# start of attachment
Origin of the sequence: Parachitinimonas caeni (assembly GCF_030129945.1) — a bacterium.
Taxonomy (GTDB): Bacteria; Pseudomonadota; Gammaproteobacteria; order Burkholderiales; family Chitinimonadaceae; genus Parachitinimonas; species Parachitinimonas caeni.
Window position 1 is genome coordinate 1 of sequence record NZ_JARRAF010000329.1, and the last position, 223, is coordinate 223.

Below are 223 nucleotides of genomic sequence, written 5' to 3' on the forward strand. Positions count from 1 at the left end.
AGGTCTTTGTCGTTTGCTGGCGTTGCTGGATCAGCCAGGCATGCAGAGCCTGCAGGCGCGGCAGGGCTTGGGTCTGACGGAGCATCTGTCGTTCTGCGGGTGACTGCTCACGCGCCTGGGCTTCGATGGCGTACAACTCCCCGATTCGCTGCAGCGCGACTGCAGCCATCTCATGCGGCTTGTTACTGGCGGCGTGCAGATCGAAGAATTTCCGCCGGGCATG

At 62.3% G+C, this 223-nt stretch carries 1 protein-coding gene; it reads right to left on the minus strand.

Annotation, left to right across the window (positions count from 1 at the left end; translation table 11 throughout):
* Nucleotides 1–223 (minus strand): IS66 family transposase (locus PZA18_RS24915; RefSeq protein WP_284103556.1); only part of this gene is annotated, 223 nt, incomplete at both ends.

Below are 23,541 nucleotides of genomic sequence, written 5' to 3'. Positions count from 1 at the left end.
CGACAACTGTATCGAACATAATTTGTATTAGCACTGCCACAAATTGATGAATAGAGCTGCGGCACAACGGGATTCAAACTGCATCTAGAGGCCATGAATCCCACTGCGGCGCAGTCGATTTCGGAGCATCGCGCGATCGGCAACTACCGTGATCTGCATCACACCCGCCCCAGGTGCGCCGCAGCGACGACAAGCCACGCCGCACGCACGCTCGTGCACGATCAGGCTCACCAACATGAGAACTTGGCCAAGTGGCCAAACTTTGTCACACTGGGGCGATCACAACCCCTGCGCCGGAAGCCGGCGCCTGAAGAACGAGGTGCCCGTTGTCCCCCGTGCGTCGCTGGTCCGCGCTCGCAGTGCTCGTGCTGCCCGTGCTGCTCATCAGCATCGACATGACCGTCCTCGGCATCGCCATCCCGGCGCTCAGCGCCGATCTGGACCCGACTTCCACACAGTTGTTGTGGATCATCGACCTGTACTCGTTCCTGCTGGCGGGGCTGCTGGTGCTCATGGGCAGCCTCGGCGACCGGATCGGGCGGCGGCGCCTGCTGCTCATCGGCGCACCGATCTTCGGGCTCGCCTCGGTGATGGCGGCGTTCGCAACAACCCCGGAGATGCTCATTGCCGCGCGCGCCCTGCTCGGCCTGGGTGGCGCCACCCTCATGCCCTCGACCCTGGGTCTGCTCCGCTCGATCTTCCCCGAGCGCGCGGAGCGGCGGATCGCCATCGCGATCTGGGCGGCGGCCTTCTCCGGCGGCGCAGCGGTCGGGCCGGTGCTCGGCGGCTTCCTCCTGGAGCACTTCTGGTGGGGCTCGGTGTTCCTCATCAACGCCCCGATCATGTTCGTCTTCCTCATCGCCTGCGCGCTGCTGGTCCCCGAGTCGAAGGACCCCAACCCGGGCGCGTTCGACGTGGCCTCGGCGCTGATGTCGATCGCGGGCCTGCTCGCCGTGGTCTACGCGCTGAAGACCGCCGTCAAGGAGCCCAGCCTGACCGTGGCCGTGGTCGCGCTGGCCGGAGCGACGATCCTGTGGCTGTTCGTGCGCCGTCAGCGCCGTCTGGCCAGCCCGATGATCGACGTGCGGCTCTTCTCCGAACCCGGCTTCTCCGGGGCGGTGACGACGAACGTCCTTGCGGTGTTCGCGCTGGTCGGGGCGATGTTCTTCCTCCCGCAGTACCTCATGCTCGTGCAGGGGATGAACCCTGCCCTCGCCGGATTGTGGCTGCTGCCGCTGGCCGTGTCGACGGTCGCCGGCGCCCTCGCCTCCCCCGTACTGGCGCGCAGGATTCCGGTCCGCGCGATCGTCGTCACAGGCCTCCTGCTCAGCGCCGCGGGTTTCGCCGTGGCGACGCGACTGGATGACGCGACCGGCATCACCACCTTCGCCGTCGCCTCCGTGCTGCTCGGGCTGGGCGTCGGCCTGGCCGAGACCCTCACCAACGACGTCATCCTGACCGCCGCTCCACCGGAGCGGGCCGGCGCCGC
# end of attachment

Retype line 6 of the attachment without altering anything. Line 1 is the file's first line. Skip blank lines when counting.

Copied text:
At 62.3% G+C, this 223-nt stretch carries 1 protein-coding gene; it reads right to left on the minus strand.